In order to sleep, it seems that we need to turn down this Default Mode Network activity in our brains. We need to stop actively thinking and reflecting. So we might use ‘Headspace’ or another app to help us slow down our thinking, switch off our thinking in order to go to sleep.
We might focus on our muscles, on our bodies – or even focus on ‘looking at the backs of our eyelids!’ Some people listen to familiar TV programmes to help them turn off their thinking and get to sleep. But ‘turning down’ this conscious thinking, this reflective Default Mode Network of the brain seems really important to help us sleep. And particularly hard to do if you’re stressed and you’ve got a lot going on in your life.
Just pausing there to say to you that if you’re enjoying this podcast, but you’d really like to work on your English conversation – with two voices, two people, our Course One Activate Your Listening will help you with this. It’s available on our website at adeptenglish.com and it will really help your English language learning.
Back to our topic. What’s really interesting – there seems to be some link between dementia in later life – that’s DEMENTIA, so diseases like Alzheimer’s – a relationship between that and REM sleep.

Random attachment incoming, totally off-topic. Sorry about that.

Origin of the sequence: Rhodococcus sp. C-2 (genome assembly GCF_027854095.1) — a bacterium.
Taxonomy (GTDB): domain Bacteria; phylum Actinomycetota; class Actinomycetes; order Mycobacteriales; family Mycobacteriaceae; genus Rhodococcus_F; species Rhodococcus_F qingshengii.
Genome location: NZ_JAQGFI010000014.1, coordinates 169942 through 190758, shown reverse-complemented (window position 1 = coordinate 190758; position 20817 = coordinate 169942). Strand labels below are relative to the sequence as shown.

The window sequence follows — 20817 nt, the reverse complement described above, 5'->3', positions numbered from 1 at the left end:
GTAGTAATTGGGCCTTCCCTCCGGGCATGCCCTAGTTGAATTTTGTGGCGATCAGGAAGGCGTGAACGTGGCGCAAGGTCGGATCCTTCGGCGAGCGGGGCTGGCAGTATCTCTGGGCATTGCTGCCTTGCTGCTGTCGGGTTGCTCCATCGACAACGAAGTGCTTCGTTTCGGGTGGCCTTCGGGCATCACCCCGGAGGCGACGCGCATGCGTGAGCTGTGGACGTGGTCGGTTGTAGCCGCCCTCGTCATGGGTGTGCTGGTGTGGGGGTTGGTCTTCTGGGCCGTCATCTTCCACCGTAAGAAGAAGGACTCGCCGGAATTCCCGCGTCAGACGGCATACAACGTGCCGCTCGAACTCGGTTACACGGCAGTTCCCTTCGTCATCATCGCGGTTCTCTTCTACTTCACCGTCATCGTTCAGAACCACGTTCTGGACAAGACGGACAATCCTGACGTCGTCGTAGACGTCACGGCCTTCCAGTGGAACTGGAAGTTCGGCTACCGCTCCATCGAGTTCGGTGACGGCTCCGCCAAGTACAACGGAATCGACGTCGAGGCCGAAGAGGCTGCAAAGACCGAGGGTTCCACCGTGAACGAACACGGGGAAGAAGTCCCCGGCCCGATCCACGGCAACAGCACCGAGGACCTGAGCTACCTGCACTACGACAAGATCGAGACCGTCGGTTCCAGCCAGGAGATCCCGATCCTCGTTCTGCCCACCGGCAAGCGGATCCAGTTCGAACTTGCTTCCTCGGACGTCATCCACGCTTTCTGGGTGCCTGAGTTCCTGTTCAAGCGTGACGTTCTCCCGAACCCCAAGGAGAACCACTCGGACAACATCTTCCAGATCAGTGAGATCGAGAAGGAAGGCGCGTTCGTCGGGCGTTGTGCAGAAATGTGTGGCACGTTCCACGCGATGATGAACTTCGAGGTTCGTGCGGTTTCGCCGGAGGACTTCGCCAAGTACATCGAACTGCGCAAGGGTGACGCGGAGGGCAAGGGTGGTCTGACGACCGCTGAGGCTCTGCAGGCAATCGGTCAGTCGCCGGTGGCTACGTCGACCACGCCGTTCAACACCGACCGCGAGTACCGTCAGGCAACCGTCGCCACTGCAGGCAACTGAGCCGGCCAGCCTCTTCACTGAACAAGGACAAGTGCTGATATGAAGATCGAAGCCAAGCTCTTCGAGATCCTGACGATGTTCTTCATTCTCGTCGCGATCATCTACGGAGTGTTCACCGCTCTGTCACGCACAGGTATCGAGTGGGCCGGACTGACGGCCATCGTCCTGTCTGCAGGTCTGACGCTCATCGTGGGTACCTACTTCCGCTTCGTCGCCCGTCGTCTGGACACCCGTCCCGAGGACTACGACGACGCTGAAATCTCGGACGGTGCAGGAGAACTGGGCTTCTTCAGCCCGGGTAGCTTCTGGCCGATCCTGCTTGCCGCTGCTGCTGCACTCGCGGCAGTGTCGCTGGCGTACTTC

REM or REM sleep seems to be disrupted in Alzheimer’s disease and neuroscientists are trying to establish whether it’s cause or effect? Is disturbed REM sleep a symptom of dementia, or disturbed REM sleep a cause of dementia? We don’t know. But the evidence seems to be that dementia takes years and years to develop.
A photograph of a happy millennial woman lying in bed with sleeping mask. A listening practice English conversation about the importance of sleep.
It’s just the symptoms don’t show until much later in life. I think it’s interesting - that ability to reflect about your life, to think about things, to ‘pause for thought’ or to ‘have insight’ as we say – that’s exactly what someone with dementia can no longer do.
So you might wonder whether our very stress-filled lives mean that we don’t sleep long enough because we’re busy – and whether this lack of sleep over the long term could be a factor in the rise in the number of people with dementia.